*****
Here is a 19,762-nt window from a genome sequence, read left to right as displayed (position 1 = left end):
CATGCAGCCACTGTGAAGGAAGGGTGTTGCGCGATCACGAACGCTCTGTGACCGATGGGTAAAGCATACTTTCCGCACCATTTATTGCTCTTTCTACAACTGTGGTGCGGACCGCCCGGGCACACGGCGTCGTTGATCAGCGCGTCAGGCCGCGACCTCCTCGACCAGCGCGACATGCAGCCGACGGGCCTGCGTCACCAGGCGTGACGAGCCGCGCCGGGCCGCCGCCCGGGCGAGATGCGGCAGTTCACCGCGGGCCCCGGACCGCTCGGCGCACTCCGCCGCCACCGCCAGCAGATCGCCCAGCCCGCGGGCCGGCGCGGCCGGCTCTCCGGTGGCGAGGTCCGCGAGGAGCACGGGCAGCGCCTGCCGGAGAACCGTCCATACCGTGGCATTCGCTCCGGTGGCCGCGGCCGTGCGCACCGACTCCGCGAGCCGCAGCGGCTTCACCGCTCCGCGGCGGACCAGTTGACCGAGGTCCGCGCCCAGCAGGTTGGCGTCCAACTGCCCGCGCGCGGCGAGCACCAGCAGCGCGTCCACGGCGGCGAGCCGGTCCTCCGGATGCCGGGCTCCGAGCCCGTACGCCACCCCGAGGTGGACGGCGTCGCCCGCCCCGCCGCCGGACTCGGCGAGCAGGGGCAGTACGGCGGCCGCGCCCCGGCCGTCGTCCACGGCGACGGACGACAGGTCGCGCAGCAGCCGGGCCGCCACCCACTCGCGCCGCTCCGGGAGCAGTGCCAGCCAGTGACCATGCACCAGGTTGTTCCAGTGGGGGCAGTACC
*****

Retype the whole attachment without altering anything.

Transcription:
Here is a 19,762-nt window from a genome sequence, read left to right as displayed (position 1 = left end):
CATGCAGCCACTGTGAAGGAAGGGTGTTGCGCGATCACGAACGCTCTGTGACCGATGGGTAAAGCATACTTTCCGCACCATTTATTGCTCTTTCTACAACTGTGGTGCGGACCGCCCGGGCACACGGCGTCGTTGATCAGCGCGTCAGGCCGCGACCTCCTCGACCAGCGCGACATGCAGCCGACGGGCCTGCGTCACCAGGCGTGACGAGCCGCGCCGGGCCGCCGCCCGGGCGAGATGCGGCAGTTCACCGCGGGCCCCGGACCGCTCGGCGCACTCCGCCGCCACCGCCAGCAGATCGCCCAGCCCGCGGGCCGGCGCGGCCGGCTCTCCGGTGGCGAGGTCCGCGAGGAGCACGGGCAGCGCCTGCCGGAGAACCGTCCATACCGTGGCATTCGCTCCGGTGGCCGCGGCCGTGCGCACCGACTCCGCGAGCCGCAGCGGCTTCACCGCTCCGCGGCGGACCAGTTGACCGAGGTCCGCGCCCAGCAGGTTGGCGTCCAACTGCCCGCGCGCGGCGAGCACCAGCAGCGCGTCCACGGCGGCGAGCCGGTCCTCCGGATGCCGGGCTCCGAGCCCGTACGCCACCCCGAGGTGGACGGCGTCGCCCGCCCCGCCGCCGGACTCGGCGAGCAGGGGCAGTACGGCGGCCGCGCCCCGGCCGTCGTCCACGGCGACGGACGACAGGTCGCGCAGCAGCCGGGCCGCCACCCACTCGCGCCGCTCCGGGAGCAGTGCCAGCCAGTGACCATGCACCAGGTTGTTCCAGTGGGGGCAGTACC